The effects of grazing management on pasture and bull production over the late-autumn to early-spring period : a thesis submitted in partial fulfilment of the requirements for the degree of Master of Applied Science at Massey University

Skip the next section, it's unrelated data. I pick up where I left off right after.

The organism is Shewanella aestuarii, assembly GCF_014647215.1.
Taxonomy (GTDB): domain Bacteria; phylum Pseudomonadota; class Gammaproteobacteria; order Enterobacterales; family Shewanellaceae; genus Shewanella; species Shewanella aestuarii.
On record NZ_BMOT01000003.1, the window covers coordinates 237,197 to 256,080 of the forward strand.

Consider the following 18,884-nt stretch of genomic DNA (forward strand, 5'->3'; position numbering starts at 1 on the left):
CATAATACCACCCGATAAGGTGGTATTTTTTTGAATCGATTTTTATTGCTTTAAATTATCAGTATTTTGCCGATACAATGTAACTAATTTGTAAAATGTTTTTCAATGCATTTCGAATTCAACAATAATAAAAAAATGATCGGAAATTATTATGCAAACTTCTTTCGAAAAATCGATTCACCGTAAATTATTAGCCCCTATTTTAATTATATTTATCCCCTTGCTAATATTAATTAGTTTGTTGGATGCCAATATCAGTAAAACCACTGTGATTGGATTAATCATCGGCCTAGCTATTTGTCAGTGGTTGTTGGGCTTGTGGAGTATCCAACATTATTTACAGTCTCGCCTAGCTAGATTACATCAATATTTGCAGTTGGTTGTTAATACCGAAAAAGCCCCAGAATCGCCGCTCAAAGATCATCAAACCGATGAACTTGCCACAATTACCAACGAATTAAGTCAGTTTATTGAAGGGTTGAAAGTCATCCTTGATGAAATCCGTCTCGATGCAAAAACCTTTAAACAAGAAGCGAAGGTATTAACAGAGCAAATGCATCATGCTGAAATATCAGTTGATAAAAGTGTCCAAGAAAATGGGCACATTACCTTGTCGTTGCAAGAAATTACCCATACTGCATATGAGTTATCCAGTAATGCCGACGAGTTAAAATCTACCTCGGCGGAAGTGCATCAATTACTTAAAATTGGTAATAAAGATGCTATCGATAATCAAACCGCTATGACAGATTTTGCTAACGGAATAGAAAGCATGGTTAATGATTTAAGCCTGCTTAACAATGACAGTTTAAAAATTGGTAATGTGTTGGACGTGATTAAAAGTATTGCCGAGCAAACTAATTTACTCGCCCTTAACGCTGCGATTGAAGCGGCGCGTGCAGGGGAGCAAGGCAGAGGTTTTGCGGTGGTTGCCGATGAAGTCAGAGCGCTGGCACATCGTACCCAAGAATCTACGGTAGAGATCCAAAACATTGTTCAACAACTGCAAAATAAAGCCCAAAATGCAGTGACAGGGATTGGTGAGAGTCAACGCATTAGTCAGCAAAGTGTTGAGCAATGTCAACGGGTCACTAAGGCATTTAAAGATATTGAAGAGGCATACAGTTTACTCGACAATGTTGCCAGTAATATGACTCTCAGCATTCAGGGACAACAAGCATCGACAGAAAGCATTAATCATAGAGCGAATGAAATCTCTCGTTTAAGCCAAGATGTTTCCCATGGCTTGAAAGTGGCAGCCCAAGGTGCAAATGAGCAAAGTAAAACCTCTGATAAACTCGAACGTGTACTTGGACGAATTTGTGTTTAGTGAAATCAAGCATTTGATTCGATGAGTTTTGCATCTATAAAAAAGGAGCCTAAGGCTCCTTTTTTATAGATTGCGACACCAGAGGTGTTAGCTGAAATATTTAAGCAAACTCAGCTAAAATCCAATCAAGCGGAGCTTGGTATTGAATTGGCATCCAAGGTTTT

The Massey University Tuapaka farm has been operating a bull beef enterprise for 15 years. During this period, late autumn grazing management has been based on a rotation length of 50 days in order to save pasture for the winter. However this intent is seldom achieved, leading to low pasture cover at the end of the winter and low liveweight gain in early-spring, which in turn compromised final bull slaughter weights The objective of this research was to design and evaluate winter grazing management systems based on pasture condition targets and to compare the outcome with the normal Tuapaka management. The aim was to maximise pasture growth rate and animal liveweight gains in late-autumn in order to winter heavier bulls at higher pasture covers than the traditional Tuapaka grazing system. Wintering heavier bulls at the target pasture cover (1800-2000 kg DM/ha) the winter grazing management would focus on maintaining pasture cover around 2000 kg DM/ha throughout the winter in order to reach early-spring with an average pasture cover around 1700-1800 kg DM/ha. This way the grazing management in this period would again target sward conditions for high net pasture accumulation and liveweight gains. The trial was conducted at the Tuapaka bull unit, Massey University, from 1 April to 30 September 1997. It compared three contrasting managements, involving a total of 165 bulls stocked at 2.6 bull/ha. Treatment I followed a predetermined grazing plan based on a predicted the average pasture growth rate, the animal requirements needed to achieve performance targets, and on pre- and post-grazing pasture mass targets (2700-2800 kg DM/ha and 1500-1600 kg DM/ha for late-autumn and early-spring, and 3000-3200 kg DM/ha and 1100-1200 kg DM/ha for winter). Treatment 2 was managed according to the same pre- and post-grazing targets, except in this case post-grazing covers were monitored daily, and the bulls shifted when the post-grazing targets were achieved. No supplement was considered for Treatments 1 and 2. Treatment 3 followed traditional Tuapaka management, based on 50 day rotation over the autumn and winter, and 30 day rotation in August and bulls set stocked in September. Hay was fed as required in winter at the rate of 120.6 kg DM (pasture equivalent) per hectare. The initial pasture cover and bulls liveweight did not differ between treatments. Results showed a significant difference in average pasture cover (P <0.1) over the autumn, although no difference was found in pre and post-grazing cover, apparent daily dry matter intake, and net herbage accumulation. Over the winter, Treatments 1 and 2 pasture cover did not differ, and both were significantly (P <0.001) higher than Treatment 3. Pre-grazing cover was significantly (P <0.01) different between all treatments, while there was no difference between Treatments 1 and 3 in post-grazing cover and apparent daily dry matter intake, and both were lower (P <0.001) than Treatment 2. Net pasture accumulation of Treatment 1 did not differ from Treatments 2 and 3, however there was a significant difference (P <0.05) between these two last ones. In early-spring, Treatments 1 and 2 pasture cover and post grazing cover did not differ and were higher (P <0.001) than Treatment 3. Pre-grazing pasture cover was different (P <0.01) between all treatments. Net pasture accumulation of Treatments 1 and 2 did not differ and both were higher (P <0.05) than Treatment 3, while the average apparent dry matter intake of Treatments 1 and 3 were similar and both were different (P <0.05) from Treatment 2. The overall liveweight gain (0 84 ± 0.02, 0.87 ± 0.02, 0.74 ± 0.01 kg LW/head/day for Treatments 1, 2, 3 respectively) and liveweight (354.7 ± 3.54, 359.8 ± 3.65, 335.6 ± 3.27 kg LW) did not differ between Treatments 1 and 2 but both were significantly (P <0.001) different from Treatment 3. Total pasture production was significantly different (P <0.10) between Treatment 1 (6147 kg ± 369.34 DM/ha), Treatment 2 (7062 kg ± 319.86 DM/ha), and Treatment 3 (5277 ± 334.08 kg DM/ha). The total pasture production of Treatments 1 and 2 were 16 and 30% higher than Treatment 3. The extra pasture production per 100 kg DM/ha of increase in pasture cover was 1.64 and 3.38 kg DM/ha/day for Treatments 1 and 2 respectively. It was concluded that it is possible to improve both pasture production and bull beef performance when grazing management is based on pre and post-grazing pasture targets, and the practical implications of this were discussed.